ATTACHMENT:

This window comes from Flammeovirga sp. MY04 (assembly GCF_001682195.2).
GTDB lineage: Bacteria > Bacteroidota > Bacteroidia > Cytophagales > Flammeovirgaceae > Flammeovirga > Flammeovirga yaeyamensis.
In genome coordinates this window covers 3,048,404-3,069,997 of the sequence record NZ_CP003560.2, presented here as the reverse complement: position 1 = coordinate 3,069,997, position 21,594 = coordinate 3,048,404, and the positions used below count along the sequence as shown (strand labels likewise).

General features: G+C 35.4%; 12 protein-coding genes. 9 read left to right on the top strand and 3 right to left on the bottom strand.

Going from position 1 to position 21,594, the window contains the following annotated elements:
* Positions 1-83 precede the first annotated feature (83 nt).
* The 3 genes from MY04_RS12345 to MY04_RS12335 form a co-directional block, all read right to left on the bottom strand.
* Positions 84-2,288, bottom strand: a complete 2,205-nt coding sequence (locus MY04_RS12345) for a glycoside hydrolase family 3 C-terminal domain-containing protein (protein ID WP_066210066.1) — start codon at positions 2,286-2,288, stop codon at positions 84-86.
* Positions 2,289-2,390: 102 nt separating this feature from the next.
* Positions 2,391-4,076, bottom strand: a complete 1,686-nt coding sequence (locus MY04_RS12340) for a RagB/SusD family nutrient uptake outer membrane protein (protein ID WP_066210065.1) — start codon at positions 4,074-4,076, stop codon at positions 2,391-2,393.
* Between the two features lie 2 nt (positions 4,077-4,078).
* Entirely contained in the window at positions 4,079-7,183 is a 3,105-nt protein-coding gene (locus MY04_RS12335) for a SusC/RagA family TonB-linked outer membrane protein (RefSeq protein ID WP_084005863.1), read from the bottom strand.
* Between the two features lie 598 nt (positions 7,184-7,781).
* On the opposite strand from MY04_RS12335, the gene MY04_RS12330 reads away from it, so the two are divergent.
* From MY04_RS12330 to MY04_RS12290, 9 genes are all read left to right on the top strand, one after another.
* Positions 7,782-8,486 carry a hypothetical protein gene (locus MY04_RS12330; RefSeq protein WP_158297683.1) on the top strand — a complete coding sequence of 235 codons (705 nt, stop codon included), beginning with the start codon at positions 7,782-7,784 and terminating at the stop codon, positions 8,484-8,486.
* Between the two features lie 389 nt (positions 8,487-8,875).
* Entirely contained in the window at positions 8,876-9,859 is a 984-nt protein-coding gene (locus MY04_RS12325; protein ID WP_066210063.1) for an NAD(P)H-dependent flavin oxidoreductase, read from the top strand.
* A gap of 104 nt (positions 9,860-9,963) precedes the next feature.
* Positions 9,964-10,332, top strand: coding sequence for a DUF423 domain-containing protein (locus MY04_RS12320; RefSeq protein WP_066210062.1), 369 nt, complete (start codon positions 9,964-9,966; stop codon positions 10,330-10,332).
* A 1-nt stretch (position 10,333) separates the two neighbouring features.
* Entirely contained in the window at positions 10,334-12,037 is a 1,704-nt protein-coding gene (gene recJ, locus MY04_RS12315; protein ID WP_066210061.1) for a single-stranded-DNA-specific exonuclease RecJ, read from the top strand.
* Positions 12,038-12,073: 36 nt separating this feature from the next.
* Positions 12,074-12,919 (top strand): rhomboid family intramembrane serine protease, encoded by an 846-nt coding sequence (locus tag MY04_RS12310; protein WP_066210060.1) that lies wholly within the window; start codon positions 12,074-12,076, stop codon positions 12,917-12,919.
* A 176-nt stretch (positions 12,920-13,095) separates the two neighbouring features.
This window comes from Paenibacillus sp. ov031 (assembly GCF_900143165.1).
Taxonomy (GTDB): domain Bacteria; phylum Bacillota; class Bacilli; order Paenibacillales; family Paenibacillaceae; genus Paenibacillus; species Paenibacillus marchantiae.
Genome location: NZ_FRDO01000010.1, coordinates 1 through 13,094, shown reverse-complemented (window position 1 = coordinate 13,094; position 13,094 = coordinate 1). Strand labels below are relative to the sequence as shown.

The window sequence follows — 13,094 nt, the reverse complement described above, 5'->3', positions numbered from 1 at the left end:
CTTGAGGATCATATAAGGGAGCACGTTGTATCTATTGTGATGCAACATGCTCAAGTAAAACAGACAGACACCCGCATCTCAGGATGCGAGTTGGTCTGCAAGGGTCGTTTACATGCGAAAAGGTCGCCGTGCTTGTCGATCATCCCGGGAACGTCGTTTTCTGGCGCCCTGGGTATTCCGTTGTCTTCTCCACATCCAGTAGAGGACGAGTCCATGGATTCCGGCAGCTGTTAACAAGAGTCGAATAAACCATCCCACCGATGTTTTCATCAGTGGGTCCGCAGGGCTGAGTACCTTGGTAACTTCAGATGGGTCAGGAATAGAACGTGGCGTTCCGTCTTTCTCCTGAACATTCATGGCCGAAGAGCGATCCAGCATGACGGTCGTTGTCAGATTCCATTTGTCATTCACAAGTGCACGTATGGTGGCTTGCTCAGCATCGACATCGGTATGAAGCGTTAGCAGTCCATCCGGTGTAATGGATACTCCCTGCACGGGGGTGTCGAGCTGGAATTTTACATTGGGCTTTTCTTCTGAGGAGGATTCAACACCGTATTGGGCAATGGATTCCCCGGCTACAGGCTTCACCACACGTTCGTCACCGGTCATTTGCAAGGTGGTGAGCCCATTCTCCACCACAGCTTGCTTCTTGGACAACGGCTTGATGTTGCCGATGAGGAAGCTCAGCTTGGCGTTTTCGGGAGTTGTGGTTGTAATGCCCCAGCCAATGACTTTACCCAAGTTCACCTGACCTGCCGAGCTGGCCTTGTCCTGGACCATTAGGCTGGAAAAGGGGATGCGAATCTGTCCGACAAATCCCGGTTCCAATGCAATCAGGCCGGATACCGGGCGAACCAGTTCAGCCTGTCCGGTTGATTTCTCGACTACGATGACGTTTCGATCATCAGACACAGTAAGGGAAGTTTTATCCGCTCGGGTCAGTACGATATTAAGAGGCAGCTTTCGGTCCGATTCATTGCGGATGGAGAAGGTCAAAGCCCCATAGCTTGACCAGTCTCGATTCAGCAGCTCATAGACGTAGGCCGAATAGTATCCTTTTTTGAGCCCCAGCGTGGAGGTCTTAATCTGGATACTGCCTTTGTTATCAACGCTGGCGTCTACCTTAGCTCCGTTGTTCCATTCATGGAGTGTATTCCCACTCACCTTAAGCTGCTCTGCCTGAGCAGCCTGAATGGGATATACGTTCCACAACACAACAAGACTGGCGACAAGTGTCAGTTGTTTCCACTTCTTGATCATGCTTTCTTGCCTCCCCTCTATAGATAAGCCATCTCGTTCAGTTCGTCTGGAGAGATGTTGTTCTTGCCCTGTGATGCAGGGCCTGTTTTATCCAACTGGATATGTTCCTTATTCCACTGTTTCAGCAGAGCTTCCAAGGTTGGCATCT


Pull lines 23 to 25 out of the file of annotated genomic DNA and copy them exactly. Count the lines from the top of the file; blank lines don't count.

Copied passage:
* Positions 12,038-12,073: 36 nt separating this feature from the next.
* Positions 12,074-12,919 (top strand): rhomboid family intramembrane serine protease, encoded by an 846-nt coding sequence (locus tag MY04_RS12310; protein WP_066210060.1) that lies wholly within the window; start codon positions 12,074-12,076, stop codon positions 12,917-12,919.
* A 176-nt stretch (positions 12,920-13,095) separates the two neighbouring features.